Allen Stone: Tiny Desk Concert

Allen Stone: Tiny Desk Concert

10:02am Mar 30, 2020
Allen Stone plays a Tiny Desk concert (Max Posner/NPR).
Allen Stone plays a Tiny Desk concert (Max Posner/NPR).
Max Posner / NPR

I can't recall an artist so committed to making their Tiny Desk concert memorable. I'd met with Allen Stone weeks prior to go over priorities, expectations and the usual formalities, but this was different. His questions about how to prepare for the Tiny Desk signaled to me that he held this platform in the highest regard and that this wasn't just any appearance.

The Washington state native has a voice that we simply don't come across often. The old saying goes, "He could sing the phone book and make it sound good." His three graceful background singers and piano player provided the perfect compliment, but this set proved undoubtedly that his voice belongs right up front. He's been releasing music for more than a decade and touring the world, but last year's Building Balance is his best yet and he graced the desk with some of my favorites from the LP.

Before he rolled into a trilogy of Building Balance songs dedicated to his wife (who he said he's "face first in love" with), the set opened with the jarring "American Privilege," which addresses his internal guilt about everything from materialism to being born white. Between songs, he couldn't contain his affinity for the Tiny Desk and his appreciation for the moment. "It's a breath of fresh air for me that this is the way people want to hear music."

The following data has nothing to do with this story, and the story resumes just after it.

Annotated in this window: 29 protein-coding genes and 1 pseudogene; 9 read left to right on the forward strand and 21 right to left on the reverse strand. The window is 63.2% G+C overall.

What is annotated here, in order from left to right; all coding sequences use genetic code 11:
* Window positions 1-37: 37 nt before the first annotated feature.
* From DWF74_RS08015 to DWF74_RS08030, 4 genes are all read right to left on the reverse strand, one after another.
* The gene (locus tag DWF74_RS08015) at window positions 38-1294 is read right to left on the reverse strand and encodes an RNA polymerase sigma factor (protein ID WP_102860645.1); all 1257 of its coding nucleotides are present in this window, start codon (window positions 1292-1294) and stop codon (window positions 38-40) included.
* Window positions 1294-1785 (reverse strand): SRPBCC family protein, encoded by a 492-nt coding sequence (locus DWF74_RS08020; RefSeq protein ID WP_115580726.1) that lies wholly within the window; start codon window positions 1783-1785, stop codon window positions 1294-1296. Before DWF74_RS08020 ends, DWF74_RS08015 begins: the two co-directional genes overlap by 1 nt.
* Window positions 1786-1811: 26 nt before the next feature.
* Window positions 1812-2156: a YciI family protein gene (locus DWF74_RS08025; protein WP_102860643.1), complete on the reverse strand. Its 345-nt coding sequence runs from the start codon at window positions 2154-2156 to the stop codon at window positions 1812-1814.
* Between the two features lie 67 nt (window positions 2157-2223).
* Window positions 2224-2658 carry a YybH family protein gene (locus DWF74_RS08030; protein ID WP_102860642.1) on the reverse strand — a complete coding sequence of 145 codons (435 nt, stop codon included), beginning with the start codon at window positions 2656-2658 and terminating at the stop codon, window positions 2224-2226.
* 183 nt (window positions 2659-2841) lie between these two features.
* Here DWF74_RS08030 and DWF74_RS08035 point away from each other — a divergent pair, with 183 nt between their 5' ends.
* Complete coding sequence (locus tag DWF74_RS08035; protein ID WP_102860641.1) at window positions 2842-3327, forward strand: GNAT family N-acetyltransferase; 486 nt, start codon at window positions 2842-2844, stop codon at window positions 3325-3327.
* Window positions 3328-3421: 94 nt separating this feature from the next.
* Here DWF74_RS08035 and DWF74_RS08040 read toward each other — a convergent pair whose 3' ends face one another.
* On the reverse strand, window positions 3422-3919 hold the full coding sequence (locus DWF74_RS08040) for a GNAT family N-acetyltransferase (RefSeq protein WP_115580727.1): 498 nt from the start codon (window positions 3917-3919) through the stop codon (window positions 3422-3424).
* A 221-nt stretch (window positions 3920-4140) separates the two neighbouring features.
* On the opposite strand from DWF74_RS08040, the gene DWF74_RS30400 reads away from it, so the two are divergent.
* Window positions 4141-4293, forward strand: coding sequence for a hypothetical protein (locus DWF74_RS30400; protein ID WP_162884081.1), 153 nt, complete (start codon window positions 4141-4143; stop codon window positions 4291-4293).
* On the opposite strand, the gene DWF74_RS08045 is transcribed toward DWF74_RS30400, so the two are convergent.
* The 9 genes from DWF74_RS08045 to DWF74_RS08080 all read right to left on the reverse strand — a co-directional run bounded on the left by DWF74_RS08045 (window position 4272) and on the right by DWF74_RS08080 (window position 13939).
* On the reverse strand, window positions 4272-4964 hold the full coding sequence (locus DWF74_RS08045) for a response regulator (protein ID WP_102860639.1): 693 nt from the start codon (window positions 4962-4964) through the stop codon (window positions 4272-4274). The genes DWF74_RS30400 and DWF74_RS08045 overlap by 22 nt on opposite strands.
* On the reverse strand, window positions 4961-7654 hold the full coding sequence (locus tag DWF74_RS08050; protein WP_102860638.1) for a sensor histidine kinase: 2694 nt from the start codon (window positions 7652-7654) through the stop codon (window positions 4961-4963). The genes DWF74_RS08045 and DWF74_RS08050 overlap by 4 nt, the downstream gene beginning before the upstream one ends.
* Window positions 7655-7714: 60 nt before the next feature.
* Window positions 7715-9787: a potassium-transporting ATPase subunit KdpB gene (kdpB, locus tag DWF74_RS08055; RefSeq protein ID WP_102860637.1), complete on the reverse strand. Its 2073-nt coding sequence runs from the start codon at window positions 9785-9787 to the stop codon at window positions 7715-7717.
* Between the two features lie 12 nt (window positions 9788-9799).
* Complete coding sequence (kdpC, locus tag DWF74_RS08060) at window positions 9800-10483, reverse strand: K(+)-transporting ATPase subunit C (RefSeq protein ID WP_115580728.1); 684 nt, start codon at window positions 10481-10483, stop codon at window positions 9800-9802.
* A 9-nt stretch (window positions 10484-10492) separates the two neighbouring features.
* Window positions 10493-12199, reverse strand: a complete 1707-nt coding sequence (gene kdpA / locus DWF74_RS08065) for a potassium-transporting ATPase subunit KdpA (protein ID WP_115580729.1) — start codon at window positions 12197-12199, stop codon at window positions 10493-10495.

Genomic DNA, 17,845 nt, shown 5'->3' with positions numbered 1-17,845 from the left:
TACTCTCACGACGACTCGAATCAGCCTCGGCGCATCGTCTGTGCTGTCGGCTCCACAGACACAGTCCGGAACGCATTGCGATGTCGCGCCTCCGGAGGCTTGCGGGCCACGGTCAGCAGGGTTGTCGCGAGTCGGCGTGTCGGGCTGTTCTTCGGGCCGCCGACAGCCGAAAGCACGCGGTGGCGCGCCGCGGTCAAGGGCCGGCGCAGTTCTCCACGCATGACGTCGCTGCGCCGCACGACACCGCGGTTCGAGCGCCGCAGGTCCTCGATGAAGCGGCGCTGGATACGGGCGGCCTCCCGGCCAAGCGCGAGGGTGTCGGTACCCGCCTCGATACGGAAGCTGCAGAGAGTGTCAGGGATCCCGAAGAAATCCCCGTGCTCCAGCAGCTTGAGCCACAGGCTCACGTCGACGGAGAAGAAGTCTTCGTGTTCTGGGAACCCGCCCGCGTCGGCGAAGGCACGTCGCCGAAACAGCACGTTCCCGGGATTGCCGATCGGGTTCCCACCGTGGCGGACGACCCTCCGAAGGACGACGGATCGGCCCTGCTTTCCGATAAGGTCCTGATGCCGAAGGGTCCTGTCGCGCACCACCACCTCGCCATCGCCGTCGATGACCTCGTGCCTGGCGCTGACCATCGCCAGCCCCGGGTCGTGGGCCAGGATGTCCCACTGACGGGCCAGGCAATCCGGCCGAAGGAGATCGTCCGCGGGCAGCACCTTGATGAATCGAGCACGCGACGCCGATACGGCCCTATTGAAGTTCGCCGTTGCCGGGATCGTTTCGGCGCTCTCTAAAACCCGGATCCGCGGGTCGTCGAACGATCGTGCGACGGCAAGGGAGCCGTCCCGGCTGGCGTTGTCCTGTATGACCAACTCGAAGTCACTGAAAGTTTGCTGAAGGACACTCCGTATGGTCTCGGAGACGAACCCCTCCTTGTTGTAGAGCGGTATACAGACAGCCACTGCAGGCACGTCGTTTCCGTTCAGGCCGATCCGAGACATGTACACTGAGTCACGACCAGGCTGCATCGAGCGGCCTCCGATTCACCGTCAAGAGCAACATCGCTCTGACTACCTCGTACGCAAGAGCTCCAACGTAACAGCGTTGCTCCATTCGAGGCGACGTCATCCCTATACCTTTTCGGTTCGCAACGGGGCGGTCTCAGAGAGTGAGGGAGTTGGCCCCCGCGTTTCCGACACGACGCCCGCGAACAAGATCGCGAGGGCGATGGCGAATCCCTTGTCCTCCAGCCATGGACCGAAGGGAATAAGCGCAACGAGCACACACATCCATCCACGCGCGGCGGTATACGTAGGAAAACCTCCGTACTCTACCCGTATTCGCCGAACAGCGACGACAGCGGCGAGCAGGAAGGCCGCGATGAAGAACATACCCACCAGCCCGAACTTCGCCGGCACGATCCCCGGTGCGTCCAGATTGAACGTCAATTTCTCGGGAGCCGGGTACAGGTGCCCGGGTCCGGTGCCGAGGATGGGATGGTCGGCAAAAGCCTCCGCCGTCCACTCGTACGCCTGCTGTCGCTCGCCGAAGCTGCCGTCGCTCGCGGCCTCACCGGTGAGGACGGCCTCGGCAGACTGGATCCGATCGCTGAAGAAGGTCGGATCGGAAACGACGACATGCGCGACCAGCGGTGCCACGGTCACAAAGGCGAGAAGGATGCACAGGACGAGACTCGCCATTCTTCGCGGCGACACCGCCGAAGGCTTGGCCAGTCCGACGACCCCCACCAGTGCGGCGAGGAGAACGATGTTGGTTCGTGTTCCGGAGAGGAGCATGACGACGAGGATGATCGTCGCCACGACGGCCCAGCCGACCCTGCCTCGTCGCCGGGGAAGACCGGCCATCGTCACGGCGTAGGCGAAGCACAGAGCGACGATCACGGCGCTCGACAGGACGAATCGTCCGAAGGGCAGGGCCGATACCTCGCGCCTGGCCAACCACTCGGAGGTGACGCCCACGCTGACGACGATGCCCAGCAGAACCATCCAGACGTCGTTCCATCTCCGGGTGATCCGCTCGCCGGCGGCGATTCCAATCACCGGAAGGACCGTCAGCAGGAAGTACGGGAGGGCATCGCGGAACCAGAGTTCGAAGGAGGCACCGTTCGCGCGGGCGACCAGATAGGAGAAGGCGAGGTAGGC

SET LIST

  • "American Privilege"
  • "Give You Blue"
  • "Brown Eyed Lover"
  • "Consider Me"

MUSICIANS

Allen Stone: vocals, guitar; Michael Elson: piano; Jessica Childress: vocals; Moorea Masa: vocals; Raquel Rodriguez: vocals

CREDITS

Producers: Bobby Carter, Morgan Noelle Smith, Maia Stern; Creative director: Bob Boilen; Audio engineers: Josh Rogosin, James Willetts; Videographers: Maia Stern, CJ Riculan, Bronson Arcuri; Production Assistant: Shanti Hands; Executive producer: Lauren Onkey; VP, programming: Anya Grundmann; Photo: Max Posner/NPR

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